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Thursday, May 2, 2019
welch in front of japanese art

Art history elective changes career trajectory of museum curator alumnus

Matthew Welch '80, B.A. Art History

by Mary Denny

Matthew Welch’s introduction to art began at an early age. Having a dad in the U.S. Air Force led to lengthy postings in Tachikawa, Japan, and Stuttgart, Germany, and instilled a nascent passion for travel, art museums, and historic sites. As Matthew approached his senior year of high school, his family’s final posting to Randolph Air Force Base brought him to San Antonio and an English teacher who strongly recommended he apply to Trinity University. Looking back he recalls, “The school’s reputation for strong academics and the beautiful campus made it an easy choice.”

headshot of welchDespite his early passions, Matthew matriculated into Trinity planning to major in biology or chemistry with the thought of entering medical school. Until, that is, he says an elective class “changed my world.” Taught by professor Glenn Patton, that art history class covered ancient to Renaissance art. To Matthew, he says, “it brought order and methodology to things I had seen as a youngster in Europe. Until that time I had no idea that art history and visual cultural could constitute an academic discipline.” The following semester he enrolled in a class on Japanese art with professor Carla Zaine. “After the overt and pervasive religiosity of European art, Japanese art seemed so fresh and contemporary. I was smitten. By the end of the semester there was no turning back. I declared myself an art history major.”

There was just one problem. At the time, Trinity offered a studio program, but not an art history major. Undaunted, Matthew stayed the course, becoming one of the first students to concentrate on art history and taking, he says, “just a smattering of studio coursework.” Zaine advised him that a career in this discipline required a Ph.D. “Universities and art museums,” she said, “demand advanced degrees as an entrepôt for aspiring professors and curators.”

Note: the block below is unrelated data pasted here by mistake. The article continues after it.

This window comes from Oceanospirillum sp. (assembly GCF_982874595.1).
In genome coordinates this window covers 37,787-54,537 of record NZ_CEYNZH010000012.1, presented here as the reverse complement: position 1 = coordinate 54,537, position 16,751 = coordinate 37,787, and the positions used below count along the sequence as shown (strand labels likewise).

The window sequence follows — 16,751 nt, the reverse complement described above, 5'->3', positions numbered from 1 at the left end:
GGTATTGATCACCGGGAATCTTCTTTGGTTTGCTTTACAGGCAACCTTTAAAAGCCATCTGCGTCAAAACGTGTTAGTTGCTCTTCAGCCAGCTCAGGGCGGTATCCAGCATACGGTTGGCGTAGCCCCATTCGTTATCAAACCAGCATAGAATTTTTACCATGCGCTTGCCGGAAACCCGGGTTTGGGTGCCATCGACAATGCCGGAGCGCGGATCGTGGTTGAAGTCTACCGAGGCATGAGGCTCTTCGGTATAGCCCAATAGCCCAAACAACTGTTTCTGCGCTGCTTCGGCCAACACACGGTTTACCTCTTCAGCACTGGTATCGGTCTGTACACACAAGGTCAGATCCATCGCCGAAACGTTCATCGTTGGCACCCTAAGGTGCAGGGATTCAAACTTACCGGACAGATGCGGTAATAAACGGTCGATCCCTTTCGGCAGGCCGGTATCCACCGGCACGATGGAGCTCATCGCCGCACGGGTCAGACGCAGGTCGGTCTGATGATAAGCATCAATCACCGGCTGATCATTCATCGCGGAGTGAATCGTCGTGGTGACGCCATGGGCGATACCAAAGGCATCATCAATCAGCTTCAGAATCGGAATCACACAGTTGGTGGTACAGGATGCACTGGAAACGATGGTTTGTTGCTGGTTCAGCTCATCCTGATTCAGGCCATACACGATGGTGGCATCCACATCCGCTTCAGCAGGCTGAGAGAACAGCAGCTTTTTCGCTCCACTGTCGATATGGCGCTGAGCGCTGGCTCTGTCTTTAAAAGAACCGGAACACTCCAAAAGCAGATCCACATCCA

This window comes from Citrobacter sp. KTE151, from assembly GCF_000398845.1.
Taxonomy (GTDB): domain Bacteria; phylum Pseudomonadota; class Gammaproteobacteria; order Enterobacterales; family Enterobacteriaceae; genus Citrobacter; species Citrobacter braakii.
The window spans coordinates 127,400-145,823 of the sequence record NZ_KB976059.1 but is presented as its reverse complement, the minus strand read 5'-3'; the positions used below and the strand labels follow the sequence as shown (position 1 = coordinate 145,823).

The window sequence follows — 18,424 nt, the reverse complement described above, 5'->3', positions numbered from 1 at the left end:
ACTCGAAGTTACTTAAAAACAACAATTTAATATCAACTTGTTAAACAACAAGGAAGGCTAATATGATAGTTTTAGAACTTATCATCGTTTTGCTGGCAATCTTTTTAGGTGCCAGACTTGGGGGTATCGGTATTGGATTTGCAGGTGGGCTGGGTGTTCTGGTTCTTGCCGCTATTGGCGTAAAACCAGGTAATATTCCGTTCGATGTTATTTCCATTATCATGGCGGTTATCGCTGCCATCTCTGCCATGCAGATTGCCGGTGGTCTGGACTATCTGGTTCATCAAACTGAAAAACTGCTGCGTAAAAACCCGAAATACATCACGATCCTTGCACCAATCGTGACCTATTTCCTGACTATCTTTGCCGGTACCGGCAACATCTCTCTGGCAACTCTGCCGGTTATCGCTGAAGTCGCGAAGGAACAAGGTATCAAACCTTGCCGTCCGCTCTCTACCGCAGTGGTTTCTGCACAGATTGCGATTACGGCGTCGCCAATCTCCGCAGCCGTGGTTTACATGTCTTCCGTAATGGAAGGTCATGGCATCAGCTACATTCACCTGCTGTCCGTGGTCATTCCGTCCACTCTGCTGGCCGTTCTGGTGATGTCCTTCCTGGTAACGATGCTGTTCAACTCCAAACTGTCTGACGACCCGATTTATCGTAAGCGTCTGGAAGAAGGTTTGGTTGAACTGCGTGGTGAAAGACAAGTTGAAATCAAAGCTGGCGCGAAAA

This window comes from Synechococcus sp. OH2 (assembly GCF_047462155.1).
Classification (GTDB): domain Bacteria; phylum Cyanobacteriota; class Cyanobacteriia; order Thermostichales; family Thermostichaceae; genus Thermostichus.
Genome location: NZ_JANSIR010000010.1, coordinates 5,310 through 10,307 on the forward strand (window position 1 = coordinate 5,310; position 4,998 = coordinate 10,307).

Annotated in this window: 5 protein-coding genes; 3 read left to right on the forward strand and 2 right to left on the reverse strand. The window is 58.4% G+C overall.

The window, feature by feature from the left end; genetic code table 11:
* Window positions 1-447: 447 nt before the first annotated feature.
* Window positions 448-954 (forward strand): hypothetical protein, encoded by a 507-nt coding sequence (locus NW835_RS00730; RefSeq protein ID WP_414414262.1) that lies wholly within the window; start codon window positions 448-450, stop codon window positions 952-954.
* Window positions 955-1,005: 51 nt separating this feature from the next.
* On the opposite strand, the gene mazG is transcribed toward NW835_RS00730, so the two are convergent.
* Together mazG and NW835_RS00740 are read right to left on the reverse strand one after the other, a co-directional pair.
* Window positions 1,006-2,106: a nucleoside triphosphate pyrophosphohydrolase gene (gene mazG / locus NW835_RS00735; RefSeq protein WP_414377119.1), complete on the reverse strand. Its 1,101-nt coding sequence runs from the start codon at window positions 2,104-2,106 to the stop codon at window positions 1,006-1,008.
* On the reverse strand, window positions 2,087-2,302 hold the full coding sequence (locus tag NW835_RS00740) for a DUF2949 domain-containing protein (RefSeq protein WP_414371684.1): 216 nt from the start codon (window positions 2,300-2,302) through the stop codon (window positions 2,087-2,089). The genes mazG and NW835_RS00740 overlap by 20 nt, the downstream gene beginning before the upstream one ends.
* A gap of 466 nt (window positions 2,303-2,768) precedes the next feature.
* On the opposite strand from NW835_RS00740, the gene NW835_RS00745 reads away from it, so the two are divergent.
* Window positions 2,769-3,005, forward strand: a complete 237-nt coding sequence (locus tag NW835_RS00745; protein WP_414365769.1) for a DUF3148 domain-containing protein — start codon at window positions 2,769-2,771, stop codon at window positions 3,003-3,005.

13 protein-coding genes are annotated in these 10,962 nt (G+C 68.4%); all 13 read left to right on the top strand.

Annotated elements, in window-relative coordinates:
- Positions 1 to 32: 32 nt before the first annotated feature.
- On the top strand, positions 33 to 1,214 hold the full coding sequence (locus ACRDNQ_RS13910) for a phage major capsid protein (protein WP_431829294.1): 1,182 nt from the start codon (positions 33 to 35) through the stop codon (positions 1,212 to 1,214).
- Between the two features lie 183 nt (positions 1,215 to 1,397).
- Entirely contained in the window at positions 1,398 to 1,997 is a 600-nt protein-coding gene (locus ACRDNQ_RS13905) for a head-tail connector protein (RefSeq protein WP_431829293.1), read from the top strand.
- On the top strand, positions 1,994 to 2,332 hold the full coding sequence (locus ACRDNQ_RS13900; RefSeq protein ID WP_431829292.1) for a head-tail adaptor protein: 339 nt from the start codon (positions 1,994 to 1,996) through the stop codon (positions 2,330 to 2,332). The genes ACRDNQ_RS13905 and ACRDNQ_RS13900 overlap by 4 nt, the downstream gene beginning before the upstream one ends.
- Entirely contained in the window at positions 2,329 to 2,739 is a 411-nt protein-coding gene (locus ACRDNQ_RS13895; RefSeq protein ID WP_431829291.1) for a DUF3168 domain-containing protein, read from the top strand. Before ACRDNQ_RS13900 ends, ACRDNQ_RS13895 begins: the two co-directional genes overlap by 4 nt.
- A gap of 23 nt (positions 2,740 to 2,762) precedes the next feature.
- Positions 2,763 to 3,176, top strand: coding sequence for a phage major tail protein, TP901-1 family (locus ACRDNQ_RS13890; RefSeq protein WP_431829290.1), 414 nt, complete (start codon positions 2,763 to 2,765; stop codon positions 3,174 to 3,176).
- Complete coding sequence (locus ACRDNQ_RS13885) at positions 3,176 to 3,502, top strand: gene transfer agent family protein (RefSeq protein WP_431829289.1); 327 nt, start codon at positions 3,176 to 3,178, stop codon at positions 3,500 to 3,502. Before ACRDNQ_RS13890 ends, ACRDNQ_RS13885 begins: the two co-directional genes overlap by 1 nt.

“It was a huge commitment for an undergraduate to think about,” says Matthew, “but after a few more semesters with additional art history courses under my belt, I was certain this was my path.”  

Shortly after graduating in 1980, Matthew headed to the University of Kansas, which his adviser, professor and Chinese painting specialist Leitha McIntire, suggested as a good place to continue his studies. He earned his master’s degree in 1982, but prior to beginning his Ph.D. spent spent a year in Japan teaching English, honing his Japanese language skills, and making important contacts among Japanese art historians.

Returning to Kansas, he completed his Ph.D. coursework in 1986. A Fulbright Scholarship to the Department of Arts and Letters at Kyoto University for doctorate research brought him back to Japan. What was to be a yearlong process stretched to four as Matthew wholeheartedly embraced Japanese society, and his cultural immersion included practicing Zen meditation at Tofuku-ji, the oldest Zen temple in Kyoto. His research delved deeply into a Japanese Zen priest who had lived through the country’s modernization era and left behind a copious amount of paintings and calligraphies.

Now holding impressive academic credentials backed by in-depth experience, Matthew embarked on his chosen career path. He joined the Minneapolis Institute of Art (MIA) in 1990 as assistant curator of Asian art. A series of successful publications and exhibitions propelled him through the ranks to associate and full curator. For several years he was also an adjunct professor at Thomas University in St. Paul, teaching courses in Asian art history. He assumed his present positions, chief curator and deputy director, in 2008. Although now primarily involved in shaping the overall strategic direction of the museum, its exhibitions, and its programs, he retains his passion and curiosity about Japanese art and remains engaged in that aspect of his training. Over the course of his nearly 30-year career at MIA, Matthew can recount numerous wonderful moments, but he singles out one of his major highlights. In 2012 Mary Griggs Burke, a noted New York collector of Japanese and Korean art, bequeathed a substantial portion of her renowned collection of Japanese and Korean art—some 670 works—to the museum.

Matthew married his high school sweetheart, Michelle Freisenhahn ’80, shortly after their Trinity graduation. “We’ve been together ever since,” he recounts happily. As he moved through the ranks at MIA, she had a successful career in consumer research, and they are the parents of two adult children. When he’s not at the museum, he can be found serving on the Upper Midwest Art Conservation Center board, hitting the gym daily—“which means I exist in a perpetual state of soreness”—or visiting museums around the world, a fortunate aspect of his work that satisfies his passions for travel and art, about which he remains irrepressibly ebullient. Concludes Matthew, “I’m constantly amazed at humankind’s capacity for innovation and creativity.”

You can contact Matthew at mwelch [at] artsmia.org.